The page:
Objective Drunkorexia is a trend on the rise within the young adult population with significant physical, psychological, and social health implications. Many studies have investigated the link between Early Maladaptive Schemas (EMS) and both eating disorders and substance misuse. To date, no studies have specifically focused on EMS amongst those with Drunkorexia behaviours. The main objectives of this study were to further investigate the prevalence of Drunkorexia behaviour amongst Australian young adult females, and to elucidate the pattern of EMS and behaviours associated with Drunkorexia amongst young adult female Australian students.
Methods This study used a cross‐sectional, between groups, correlational design. Participants were Australian university students, aged 18–24 years old.
Results In excess of 28% participants reported engaging in characteristic Drunkorexic behaviours to specifically offset ingested alcohol calories while not engaging in such behaviours routinely for any other reason or with any other type of food or drink. The EMS most predictive of Drunkorexia‐type behaviour were Insufficient Self‐Control, Emotional Deprivation, and Social Isolation. EMS significantly contributed to the variance in Drunkorexia‐type behaviours, over and above that explained by eating disorder and binge drinking symptomatology.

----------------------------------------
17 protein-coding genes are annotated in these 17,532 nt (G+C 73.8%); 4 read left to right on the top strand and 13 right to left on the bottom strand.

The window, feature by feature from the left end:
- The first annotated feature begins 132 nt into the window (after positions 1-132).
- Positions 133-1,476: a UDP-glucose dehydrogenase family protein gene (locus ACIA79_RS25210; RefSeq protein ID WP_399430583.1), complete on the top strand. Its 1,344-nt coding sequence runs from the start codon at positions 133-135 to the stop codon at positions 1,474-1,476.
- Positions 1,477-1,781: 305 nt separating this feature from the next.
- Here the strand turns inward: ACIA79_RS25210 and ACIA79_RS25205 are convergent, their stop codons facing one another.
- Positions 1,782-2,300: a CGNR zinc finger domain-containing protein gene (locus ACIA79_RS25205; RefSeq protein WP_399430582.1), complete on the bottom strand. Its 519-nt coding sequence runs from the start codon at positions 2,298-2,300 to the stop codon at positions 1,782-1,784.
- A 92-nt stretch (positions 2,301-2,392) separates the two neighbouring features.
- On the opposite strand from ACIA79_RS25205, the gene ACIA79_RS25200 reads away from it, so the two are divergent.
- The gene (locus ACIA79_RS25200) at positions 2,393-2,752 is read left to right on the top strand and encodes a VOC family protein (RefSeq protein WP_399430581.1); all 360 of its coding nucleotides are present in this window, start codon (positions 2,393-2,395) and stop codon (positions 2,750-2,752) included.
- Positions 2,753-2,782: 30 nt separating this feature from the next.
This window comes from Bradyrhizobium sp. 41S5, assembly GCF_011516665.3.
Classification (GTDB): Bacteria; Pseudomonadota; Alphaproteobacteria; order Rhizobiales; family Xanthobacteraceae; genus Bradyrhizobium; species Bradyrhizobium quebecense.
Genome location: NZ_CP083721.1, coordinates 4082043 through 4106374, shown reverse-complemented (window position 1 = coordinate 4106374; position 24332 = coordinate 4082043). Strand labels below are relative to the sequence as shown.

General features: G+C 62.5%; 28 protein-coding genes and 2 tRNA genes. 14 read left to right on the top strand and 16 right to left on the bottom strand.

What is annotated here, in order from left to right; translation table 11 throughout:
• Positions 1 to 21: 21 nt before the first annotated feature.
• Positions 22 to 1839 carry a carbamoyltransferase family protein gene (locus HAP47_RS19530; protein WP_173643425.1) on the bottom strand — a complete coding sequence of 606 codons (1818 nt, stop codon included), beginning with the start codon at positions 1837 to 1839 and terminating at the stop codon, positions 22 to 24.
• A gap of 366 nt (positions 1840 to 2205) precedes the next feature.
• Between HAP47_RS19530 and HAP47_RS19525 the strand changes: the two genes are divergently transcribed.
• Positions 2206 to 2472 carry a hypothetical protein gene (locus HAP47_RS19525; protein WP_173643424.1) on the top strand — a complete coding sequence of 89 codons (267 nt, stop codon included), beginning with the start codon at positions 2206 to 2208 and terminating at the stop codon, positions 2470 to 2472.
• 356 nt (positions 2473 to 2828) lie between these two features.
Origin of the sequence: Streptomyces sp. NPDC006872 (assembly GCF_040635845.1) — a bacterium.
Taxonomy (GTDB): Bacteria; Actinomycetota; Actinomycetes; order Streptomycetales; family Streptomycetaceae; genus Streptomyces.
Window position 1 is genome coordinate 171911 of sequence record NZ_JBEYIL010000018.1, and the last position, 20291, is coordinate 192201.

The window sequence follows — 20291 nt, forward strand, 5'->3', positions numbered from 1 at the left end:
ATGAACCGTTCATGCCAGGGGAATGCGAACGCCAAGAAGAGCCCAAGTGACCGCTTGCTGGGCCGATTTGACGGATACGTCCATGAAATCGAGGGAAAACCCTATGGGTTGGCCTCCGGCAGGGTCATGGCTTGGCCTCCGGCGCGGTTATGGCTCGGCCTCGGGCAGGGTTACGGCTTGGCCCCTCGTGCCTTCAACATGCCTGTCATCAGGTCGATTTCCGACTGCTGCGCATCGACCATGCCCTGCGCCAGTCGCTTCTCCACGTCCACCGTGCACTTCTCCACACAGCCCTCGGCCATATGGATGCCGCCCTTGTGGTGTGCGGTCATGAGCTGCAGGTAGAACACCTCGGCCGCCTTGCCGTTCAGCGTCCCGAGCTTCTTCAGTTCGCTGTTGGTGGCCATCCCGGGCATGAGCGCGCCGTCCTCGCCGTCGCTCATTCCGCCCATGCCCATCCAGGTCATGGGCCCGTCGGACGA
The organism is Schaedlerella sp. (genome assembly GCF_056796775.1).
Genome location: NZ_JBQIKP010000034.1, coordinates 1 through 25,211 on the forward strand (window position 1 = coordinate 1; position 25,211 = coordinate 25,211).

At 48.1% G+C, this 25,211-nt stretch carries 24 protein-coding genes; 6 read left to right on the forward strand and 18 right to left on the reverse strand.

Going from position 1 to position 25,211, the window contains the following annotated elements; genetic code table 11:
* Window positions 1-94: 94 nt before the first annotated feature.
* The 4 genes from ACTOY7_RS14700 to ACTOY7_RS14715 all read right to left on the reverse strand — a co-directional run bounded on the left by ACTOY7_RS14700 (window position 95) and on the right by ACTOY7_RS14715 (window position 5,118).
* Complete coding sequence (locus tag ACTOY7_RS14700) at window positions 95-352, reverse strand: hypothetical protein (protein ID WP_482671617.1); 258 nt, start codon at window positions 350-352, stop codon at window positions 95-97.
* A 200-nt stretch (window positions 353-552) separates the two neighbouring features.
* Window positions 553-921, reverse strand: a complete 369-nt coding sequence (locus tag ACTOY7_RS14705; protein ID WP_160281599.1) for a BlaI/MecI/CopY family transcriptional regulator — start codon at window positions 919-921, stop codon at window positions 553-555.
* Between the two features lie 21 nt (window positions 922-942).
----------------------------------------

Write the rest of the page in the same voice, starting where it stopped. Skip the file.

Conclusions Increasing numbers of individuals are endorsing symptoms of Drunkorexia‐type behaviour, increasing the risk of potential physical, psychological, and social health‐related problems. Addressing key EMS that may be associated with Drunkorexia‐type behaviours may strengthen future preventative and intervention programs. Given the exploratory nature of this research, further studies are required to clarify the relationship between EMS and Drunkorexia.